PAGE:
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Q: How do you fold a paper to have ten squares?

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You get four rectangles

Standard copying paper is A4, fold it in half and you get a A5. Fold it in half again and you get a A6, one last fold and you got a A7. So a A7 paper is a paper with the same proportions as a A4 paper but with 1/8 of the area. A7 size is 74mm x 105mm

Fold the paper along the line. Fold the paper again so that the first fold is folded onto itself and such that the second fold goes through a specified point - if any. The second fold will represent a line that is perpendicular to the first and which passes through the specified point.

Fold the paper along the line. Fold the paper again so that the first fold is folded onto itself and such that the second fold goes through a specified point - if any. The second fold will represent a line that is perpendicular to the first and which passes through the specified point.

TRUE

Related questions

five times

You get four rectangles

cut out your paper squares. To make our box we'll need two square pieces of paper. ... Fold the paper squares in half. Fold your paper into a diamond. Make the paper creases. Turn your paper square into a rectangle. Create an L with your paper. Unfold the edges.Finish your box!

Squares are easier to fold, but all origami are not squares. Some are rectangles, and even circles. The person that created this, probably thought squares were better too.

you can use a square but i use printing paper then cut it you have to fold it in half then fold 2 triangles cut it will look like to squares togather

into squares

You make a paper or cardboard net with 6 squares to form cross shape. Then you cut it out and fold it.

Fold the paper in half.

The last fold will be ineffective in making squares. If you fold a square in half it becomes two rectangles - one on top of the other. This "square" (pardon me, but the site doesn't do accurate 'drawing') shows the folding process. |--------------------------------| |........................................| |........................................| |........................................| |........................................| |........................................| |........................................| |........................................| |........................................| |........................................| |........................................| |--------------------------------| when folded back, becomes |----------------| |....................| |....................| |....................| |....................| |....................| |....................| |....................| |....................| |....................| |....................| |----------------| and when that is folded upwards, it becomes four squares |----------------| |....................| |....................| |....................| |....................| |----------------| The third fold makes eight rectangles.... |--------| |..........| |..........| |..........| |..........| |--------| And the fourth fold makes sixteen squares... |--------| |..........| |..........| |--------| Another fold - a fifth - would bring us back to rectangles again. There would be 32 of them. |----| |.....| |.....| |----|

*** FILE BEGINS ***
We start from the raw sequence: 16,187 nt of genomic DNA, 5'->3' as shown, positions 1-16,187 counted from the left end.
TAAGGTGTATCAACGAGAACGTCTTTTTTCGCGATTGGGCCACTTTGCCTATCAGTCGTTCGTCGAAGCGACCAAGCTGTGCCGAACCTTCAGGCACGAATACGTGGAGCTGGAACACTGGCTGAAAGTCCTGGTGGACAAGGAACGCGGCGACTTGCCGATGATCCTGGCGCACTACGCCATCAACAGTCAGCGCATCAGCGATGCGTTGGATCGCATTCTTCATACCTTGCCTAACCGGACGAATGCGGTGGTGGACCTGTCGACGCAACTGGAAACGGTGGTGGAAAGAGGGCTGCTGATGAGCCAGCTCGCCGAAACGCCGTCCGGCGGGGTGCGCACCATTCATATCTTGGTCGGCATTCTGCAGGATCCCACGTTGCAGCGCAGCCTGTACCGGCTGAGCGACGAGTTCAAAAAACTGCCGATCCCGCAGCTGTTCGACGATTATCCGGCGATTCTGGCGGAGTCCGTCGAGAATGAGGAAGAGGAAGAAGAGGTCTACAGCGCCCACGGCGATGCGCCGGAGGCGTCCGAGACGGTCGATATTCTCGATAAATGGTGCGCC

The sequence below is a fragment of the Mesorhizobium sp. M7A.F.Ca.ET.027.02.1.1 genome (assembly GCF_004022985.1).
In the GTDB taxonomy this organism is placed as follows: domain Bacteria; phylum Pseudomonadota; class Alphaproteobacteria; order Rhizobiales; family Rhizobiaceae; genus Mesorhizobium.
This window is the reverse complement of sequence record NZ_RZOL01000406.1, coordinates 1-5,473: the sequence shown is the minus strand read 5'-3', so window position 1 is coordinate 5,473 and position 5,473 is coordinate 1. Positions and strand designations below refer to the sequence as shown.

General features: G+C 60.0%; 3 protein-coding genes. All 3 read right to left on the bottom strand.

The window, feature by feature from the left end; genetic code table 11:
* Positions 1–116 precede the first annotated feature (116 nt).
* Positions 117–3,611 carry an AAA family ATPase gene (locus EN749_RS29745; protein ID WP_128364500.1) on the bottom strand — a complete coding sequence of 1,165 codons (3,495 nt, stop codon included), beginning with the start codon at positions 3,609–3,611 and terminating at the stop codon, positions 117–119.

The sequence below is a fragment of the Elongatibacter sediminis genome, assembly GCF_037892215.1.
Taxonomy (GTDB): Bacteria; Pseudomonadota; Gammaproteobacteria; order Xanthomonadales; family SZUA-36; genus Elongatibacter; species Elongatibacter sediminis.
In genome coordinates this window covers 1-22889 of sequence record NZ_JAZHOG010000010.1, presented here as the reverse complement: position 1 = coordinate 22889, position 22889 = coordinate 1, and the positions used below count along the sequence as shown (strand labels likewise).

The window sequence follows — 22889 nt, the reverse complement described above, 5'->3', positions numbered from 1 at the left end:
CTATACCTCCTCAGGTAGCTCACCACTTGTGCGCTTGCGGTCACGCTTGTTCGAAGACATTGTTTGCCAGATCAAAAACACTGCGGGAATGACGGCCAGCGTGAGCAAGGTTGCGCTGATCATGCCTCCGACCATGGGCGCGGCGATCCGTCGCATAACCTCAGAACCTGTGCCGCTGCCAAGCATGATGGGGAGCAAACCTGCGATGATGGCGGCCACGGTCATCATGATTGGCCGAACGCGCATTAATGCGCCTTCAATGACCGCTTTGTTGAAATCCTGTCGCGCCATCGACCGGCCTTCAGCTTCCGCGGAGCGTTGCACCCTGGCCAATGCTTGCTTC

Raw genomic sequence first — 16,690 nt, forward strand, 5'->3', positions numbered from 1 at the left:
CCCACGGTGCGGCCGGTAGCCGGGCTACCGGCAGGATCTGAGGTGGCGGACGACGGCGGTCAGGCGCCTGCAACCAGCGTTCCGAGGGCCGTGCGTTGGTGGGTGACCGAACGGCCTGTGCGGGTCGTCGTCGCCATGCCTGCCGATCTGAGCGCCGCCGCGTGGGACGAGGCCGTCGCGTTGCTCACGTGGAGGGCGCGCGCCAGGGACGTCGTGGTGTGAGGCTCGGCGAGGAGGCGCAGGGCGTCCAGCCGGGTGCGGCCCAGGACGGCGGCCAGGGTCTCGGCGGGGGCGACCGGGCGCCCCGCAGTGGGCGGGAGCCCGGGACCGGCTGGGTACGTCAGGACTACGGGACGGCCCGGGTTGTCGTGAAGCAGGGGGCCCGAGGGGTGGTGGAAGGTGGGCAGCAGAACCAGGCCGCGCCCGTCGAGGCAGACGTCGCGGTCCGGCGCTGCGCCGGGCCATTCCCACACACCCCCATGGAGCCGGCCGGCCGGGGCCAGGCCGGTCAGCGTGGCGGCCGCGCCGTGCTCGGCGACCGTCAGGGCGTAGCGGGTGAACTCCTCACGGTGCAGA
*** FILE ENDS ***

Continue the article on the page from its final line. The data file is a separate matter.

it depends on how you fold it. if you fold it like in a boat or hot dog way 10 times, it will be hard. but if there is no pattern to it, yes you can Actually, if you fold in halves, it is impossible to fold it more than 8 times. If you have a large piece of paper, and you don't fold it in halves, yes, you can fold it more than 10 times.

To fold a strip of paper into ninths, fold it into thirds and then do it again.

you fold the paper in half and you fold it verticaly and you fold it verticaly again and you've got your paper plane.

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